“IT ALWAYS SEEMS IMPOSSIBLE UNTIL DONE.”
This quote comes from Nelson Mandela, who certainly earned the right to speak about perseverance and hard work. The seemingly impossible is something you can accomplish. You’ve done it before, and it’s important to remember that.
One of the dumbest things we all do in life and work is psyching ourselves out. It’s easy to set up conditions for failure so it’s easy to take when you let it happen. Some tasks only seem impossible because you build them up that way. Others seem impossible because they’re particularly hard. Either way, the point of a challenge is to conquer it and grow. You can’t do that if you concentrate on how difficult it seems.
Yeah, ill admit it. I was totally psyching myself out towards the end of my yoga teacher training. My biggest fear of completing my yoga teacher training was successfully delivering “the class.” This class was the 90..yes NINETY…like one hour and thirty minutes… final class/exam in front of my teacher, my fellow trainees and some family members. The thought of instructing others for 90 minutes seemed impossible. The yoga classes I take at home are 75 minute max…even 1 hour “express” classes. Yes, Bikram yoga classes are 90 minutes, but they are basically scripted. I could remember a script! Cheaters. Somehow I needed to remember to:
Start on time
Properly welcome the class. Whose pregnant!?
Chant- and that means more than one little OM!
Deliver a solid Dharma talk ( life lesson/story) and weave it throughout the class
Physically and verbally assist the students
Have a solid/appropriate playlist
End on time
My class was on a Saturday afternoon. I couldn’t have asked for a better day. I took the bus into the city, hopped on the 1 train uptown, and showed up early. I plopped myself down on a bench outside of the studio and tried to chill for a bit. The temperature outside matched my class theme of creating “Fire and Intensity,”perfectly. My mother and sister came to support me. It meant so much to me. They both love yoga and I thank them for letting me practice on them the days leading up to me “recital” lol, as my father called it. Funny, right?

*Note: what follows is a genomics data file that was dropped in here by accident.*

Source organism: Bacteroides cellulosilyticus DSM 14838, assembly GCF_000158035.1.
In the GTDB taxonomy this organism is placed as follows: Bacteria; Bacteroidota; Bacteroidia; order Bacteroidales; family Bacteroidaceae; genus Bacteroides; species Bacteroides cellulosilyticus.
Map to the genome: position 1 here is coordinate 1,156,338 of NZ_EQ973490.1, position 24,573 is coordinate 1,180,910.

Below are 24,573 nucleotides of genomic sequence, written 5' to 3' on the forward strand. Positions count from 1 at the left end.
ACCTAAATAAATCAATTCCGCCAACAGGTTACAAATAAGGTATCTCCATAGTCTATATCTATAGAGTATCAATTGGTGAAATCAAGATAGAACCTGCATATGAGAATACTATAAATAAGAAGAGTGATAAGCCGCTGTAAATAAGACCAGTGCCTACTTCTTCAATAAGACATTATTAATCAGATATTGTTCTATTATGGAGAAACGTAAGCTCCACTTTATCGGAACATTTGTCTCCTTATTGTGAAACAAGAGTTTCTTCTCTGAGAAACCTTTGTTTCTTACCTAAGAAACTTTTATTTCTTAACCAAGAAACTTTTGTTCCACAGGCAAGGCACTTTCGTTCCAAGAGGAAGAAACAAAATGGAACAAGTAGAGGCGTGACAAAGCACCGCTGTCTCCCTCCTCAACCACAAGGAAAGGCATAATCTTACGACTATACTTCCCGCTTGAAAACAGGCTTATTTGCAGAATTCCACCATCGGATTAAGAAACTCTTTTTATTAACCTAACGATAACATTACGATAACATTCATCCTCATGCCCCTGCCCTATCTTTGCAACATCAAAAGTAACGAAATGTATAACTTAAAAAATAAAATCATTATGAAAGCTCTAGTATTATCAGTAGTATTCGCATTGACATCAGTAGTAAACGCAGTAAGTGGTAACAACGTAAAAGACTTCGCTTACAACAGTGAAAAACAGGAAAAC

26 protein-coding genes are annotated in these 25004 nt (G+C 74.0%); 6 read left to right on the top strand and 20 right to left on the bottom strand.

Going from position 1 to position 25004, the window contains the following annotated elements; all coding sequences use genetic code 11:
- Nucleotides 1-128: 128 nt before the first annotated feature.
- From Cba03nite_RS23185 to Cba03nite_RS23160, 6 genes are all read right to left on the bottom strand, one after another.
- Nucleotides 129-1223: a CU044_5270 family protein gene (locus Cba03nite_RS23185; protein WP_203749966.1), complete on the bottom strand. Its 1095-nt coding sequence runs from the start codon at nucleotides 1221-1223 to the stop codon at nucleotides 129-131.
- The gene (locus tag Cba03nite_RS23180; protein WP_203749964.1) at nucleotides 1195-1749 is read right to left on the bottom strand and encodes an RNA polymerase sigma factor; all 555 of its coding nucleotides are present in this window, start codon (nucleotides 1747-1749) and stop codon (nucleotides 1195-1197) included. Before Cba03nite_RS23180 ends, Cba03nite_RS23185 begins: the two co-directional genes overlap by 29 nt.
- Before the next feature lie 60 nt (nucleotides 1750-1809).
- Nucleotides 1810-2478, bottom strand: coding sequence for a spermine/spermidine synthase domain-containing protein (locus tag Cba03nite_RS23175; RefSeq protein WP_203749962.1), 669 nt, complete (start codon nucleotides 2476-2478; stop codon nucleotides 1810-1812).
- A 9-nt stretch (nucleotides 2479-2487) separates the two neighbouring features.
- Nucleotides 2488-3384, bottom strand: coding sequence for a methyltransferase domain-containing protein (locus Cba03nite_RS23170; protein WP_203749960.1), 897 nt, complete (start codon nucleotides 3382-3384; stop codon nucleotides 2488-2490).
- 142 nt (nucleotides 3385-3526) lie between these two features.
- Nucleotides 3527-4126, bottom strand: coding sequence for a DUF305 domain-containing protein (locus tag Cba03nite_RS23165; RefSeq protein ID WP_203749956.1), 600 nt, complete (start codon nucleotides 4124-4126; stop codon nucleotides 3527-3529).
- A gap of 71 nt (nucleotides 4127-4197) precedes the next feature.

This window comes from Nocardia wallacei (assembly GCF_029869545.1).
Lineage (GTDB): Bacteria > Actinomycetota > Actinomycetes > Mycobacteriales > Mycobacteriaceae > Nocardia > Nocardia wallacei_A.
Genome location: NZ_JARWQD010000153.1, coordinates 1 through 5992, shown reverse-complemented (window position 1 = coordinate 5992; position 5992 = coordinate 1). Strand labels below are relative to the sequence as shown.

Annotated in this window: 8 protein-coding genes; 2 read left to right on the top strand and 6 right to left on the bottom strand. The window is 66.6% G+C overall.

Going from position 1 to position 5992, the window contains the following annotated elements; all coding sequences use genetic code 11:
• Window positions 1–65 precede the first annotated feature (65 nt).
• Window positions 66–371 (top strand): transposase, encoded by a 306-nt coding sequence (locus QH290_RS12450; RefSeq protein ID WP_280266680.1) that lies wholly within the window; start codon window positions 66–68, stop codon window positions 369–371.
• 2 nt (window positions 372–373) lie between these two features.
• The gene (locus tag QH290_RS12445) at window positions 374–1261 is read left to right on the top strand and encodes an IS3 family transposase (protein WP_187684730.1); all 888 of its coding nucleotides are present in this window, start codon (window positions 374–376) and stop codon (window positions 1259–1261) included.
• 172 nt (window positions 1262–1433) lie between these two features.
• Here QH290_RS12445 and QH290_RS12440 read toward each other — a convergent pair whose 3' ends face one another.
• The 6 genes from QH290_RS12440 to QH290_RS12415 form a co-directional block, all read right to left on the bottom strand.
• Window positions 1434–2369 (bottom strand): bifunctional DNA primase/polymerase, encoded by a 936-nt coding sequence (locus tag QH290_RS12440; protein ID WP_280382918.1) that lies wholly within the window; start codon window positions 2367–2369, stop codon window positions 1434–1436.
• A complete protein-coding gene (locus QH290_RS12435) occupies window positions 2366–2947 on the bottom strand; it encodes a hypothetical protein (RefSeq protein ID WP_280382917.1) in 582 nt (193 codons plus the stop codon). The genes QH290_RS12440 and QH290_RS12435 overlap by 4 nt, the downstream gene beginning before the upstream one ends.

I was tired that day. Like wiped out. I hadn’t been sleeping the past week and I was a bundle of nerves. My skin broke out. Stress. I mean–I had been waking up at 3 am every night replaying Surya Namaskar B in my head over and over, and trying to break down Pigeon pose in Sanskrit…EKA..PADA..RAJA..KAPOT..asana…so I can wow the group by gracefully having the sanskrit roll off my tounge in class (never happened).
So, long story short. I did it. Was it perfect? No? Was it good? I think it was good. The 90 minutes went by really fast. I couldn’t believe it.
My teacher April, gave me feedback post class and handed me my certificate of completion. I was still shaking and honestly I was just so happy. I was really freaking happy. My trainees were dripping sweat. It was a non-hot studio (: Hey the theme was Fire and Intensity. I held strong to my truth and my theme!
I went out to celebrate with my mother and sister and one of the trainees, who I now consider, truly a best friend, Stephanie. She’s been an amazing support system. The next day I woke up and it was all a blur. I was depressed in a sense that it was over. But I kept reminding myself. This is only the beginning.
I have taught 2 charity classes since graduation. The same feelings came back. What will they think? How is my music? Is my class challenging enough? What if I suck and lose my opportunity to teach at a great studio?
But both classes were pretty good! I had about 15 people in my second class and got really positive feedback afterwards. I was wiped out and didn’t sleep the night before each class.
But “Its’ just yoga!” “Relax, don’t be so hard on yourself.” Right?…Not really. I am tired and working hard at this because I love it. If I didn’t care I would sleep like a baby. I am thankful for the great teachers I had when I first started who led me down this path. I remember some of my first classes as a new yogi and they are the classes and teachers that either said, or did something that made me want to come back.
As a new teacher, you don’t know who will be in your new class, a seasoned practitioner or first timer; but if you don’t have a fire and a discipline behind your teaching, it will show through. People feel passion. But remember let yourself be a beginner. My friend Patti just reminded me of this. It is ok to be new. It is okay to be a beginner its just hard for us to accept when we want to be perfect.
As with many things in life, they always seem impossible until they are done.
Until next time.